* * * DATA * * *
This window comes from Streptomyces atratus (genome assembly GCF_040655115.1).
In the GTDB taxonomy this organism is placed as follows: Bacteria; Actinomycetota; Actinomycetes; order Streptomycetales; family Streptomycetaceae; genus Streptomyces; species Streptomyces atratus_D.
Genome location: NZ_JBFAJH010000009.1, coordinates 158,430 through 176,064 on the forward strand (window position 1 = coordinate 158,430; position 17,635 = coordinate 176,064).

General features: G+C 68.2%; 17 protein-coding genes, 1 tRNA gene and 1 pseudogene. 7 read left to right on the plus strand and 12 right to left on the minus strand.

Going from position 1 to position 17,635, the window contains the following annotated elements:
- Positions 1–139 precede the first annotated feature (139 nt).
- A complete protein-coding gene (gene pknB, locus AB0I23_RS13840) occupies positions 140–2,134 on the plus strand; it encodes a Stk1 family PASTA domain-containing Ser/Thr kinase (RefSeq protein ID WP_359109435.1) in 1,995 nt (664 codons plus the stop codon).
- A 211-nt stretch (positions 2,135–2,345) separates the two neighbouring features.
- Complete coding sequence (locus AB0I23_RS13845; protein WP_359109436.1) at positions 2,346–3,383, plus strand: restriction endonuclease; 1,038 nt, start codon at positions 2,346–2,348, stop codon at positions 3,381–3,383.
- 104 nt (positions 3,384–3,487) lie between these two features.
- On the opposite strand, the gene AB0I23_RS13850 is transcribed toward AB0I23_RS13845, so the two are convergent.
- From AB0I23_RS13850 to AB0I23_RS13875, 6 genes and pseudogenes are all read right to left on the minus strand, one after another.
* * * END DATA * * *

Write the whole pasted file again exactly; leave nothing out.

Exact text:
This window comes from Streptomyces atratus (genome assembly GCF_040655115.1).
In the GTDB taxonomy this organism is placed as follows: Bacteria; Actinomycetota; Actinomycetes; order Streptomycetales; family Streptomycetaceae; genus Streptomyces; species Streptomyces atratus_D.
Genome location: NZ_JBFAJH010000009.1, coordinates 158,430 through 176,064 on the forward strand (window position 1 = coordinate 158,430; position 17,635 = coordinate 176,064).

General features: G+C 68.2%; 17 protein-coding genes, 1 tRNA gene and 1 pseudogene. 7 read left to right on the plus strand and 12 right to left on the minus strand.

Going from position 1 to position 17,635, the window contains the following annotated elements:
- Positions 1–139 precede the first annotated feature (139 nt).
- A complete protein-coding gene (gene pknB, locus AB0I23_RS13840) occupies positions 140–2,134 on the plus strand; it encodes a Stk1 family PASTA domain-containing Ser/Thr kinase (RefSeq protein ID WP_359109435.1) in 1,995 nt (664 codons plus the stop codon).
- A 211-nt stretch (positions 2,135–2,345) separates the two neighbouring features.
- Complete coding sequence (locus AB0I23_RS13845; protein WP_359109436.1) at positions 2,346–3,383, plus strand: restriction endonuclease; 1,038 nt, start codon at positions 2,346–2,348, stop codon at positions 3,381–3,383.
- 104 nt (positions 3,384–3,487) lie between these two features.
- On the opposite strand, the gene AB0I23_RS13850 is transcribed toward AB0I23_RS13845, so the two are convergent.
- From AB0I23_RS13850 to AB0I23_RS13875, 6 genes and pseudogenes are all read right to left on the minus strand, one after another.